The Sovereign Military Order of Malta
Scottish-Rite Shriner Freemasonry
The Order of the Illuminati
The Knights of Columbus
The Knights of the Ku Klux Klan
The Nation of Islam and its private army called "The Fruit of Islam"
The Mafia Commission
Opus Dei along with a host of lesser Brotherhoods.......
NOTE: And we have already learned that these secret societies are dedicated to establish a One World Order for the Pope. Now if the Pope is at the head, that means that these societies are going to push the Popes agenda. What is the Popes economic agenda?
Do you remember what the Hegelian Principle was? ,The Hegelian Principle was formulated by George Wilhelm Friedrich Hegel, German philosopher. It is a process intended to produce Oneness of Mind through a process of 1) thesis: embodying a particular view or position; 2) antithesis: providing an opposing or contrary position; and 3) synthesis: which reconciles the two previous positions and then becomes the basis of a new thesis…in accordance with the laws of dialectical materialism (Webster's Seventh New Collegiate Dictionary). In theory, through a continual process of evolution, Oneness of Mind is achieved. This process can also be used to 1) create crisis, 2) opposition to crisis, to 3) effect the wanted solution.
Communism ( Thesis) took property away and made it the states property. Capitalism (Antithesis) says that the property belongs to the individual and nobody can take it away. Now we must have a Synthesis. This Synthesis is going to be some were in the middle and will be in the name of fairness.
The Economic Thought of the Catholic Church
Quote: ...Thomas Aquinas, wrote no treatise on economics, but his thinking, based on that of Aristotle, is foundational for understanding the economic thought of the Roman Catholic Church-State.
Henry William Spiegel, The Growth of Economic Thought. 1983, p 57.
Thomas also said:
Quote: Roman Catholic economic thought, as developed by the popes in their encyclicals and by Roman Church-State councils, has been a contributer to.......
1.) Feudalism and guild socialism in Europe during the Middle Ages;
2.) fasscism in Italy, Spain, Portugal, Croatia, and Latin America in the twentieth century;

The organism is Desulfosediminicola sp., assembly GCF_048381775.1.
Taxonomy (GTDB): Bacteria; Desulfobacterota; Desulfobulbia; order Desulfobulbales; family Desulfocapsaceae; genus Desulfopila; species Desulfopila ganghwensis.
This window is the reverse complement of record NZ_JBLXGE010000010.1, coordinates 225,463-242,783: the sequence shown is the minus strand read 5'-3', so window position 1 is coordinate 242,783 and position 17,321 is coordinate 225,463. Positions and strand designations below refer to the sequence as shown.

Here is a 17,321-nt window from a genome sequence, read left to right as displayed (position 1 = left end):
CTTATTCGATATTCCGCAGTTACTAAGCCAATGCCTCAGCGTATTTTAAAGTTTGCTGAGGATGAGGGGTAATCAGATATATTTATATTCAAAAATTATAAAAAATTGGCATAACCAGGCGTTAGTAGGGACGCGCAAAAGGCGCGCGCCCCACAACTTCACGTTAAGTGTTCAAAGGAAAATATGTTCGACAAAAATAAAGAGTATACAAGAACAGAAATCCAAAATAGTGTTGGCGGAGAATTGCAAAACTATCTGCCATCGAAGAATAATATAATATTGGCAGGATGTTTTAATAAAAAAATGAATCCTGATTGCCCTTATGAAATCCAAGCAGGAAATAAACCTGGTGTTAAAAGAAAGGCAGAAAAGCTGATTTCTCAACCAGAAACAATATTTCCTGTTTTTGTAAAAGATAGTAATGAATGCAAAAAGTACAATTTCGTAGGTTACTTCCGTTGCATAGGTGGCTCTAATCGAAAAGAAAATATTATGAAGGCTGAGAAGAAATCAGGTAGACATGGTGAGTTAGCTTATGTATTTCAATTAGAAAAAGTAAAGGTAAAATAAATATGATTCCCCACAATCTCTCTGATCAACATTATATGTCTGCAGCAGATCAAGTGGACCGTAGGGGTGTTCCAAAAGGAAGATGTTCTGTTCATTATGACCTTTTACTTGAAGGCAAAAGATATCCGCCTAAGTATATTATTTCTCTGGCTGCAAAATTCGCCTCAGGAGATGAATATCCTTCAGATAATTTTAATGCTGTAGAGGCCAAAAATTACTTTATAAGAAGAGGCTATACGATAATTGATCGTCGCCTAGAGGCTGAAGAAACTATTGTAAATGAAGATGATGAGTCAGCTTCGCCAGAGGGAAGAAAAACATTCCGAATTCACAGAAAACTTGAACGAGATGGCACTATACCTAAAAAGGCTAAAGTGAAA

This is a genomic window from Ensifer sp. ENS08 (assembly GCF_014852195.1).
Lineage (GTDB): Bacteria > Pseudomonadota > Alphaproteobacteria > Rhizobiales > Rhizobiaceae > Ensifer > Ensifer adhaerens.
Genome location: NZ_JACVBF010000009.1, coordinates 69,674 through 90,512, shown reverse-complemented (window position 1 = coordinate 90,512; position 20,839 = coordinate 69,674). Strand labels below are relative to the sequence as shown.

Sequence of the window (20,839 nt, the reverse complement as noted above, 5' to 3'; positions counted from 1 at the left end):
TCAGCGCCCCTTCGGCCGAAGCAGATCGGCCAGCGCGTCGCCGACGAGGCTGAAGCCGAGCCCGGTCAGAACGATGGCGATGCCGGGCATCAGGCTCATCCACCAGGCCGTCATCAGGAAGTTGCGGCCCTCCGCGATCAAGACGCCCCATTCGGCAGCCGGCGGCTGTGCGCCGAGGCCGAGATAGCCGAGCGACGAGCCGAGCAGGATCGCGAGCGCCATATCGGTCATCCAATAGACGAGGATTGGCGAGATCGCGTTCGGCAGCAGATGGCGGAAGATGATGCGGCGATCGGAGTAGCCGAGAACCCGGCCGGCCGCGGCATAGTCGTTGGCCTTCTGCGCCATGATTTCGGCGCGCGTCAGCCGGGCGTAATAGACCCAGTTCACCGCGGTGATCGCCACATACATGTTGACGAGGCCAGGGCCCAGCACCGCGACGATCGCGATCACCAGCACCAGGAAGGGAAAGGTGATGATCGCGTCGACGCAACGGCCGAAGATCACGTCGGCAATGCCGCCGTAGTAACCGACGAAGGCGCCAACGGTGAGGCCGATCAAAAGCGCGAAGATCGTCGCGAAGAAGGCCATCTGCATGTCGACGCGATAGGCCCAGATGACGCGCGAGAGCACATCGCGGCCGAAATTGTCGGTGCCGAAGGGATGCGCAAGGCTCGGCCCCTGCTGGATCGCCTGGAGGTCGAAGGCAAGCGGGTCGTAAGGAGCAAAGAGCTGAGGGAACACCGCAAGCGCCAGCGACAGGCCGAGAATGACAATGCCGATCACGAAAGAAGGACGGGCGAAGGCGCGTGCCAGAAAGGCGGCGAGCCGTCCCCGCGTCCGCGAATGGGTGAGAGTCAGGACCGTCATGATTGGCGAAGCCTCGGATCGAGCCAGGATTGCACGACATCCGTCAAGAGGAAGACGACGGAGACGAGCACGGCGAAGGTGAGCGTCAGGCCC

3.) Nazism in German in the twentieth century;
4.) interventionism and the redistributive state in the west, including the United States in the twentieth century; and
5.) liberation theology in Latin America and Africa in the twentieth century.
......Thomas Aquinas discussion of private property. P. 30
....the possession of all things in common is the natural law. Thomas wrote: "...'the possession of all thimgs in common and universal freedom' are said to be the natural law because, to wit, the distinction of possessions and slavery were not brought in by nature, but devised by human reason for the benefit of human life."
Summa Theologiae. ii-ii, 5th artical.
NOTE: What does this mean? That all property is for common good.
Community of Goods
The community of goods, wrote Thomas, is ascribed the natural law, not that the natural law dictates that all things should be possessed in common and that nothing should be possessed as one's own, but because the division of possessions is not according to natural law, but rather arose from human agreement, which belongs to positive law... Hence the ownership of possessions is not contraryto natural law, but an addition thereto devised by human reason.
Summa Theologiae. ii-ii, 2nd artical.
...Hence, whatever certain people have in superabundance is due, by natural law, to the purpose of succoring the poor.
Summa Theologiae. ii-ii, 7th artical.
NOTE: He is saying that yes you can have material possessions, but what ever you have in abundance must be given to the poor. Ok lets read on.
Because goods of some are due to others by the natural law, there is no sin if the poor take the goods of their neighbors. Thomas wrote: "In case of need, all things are common property, so that there would seem to be no sin in taking another's property, for need has made it common."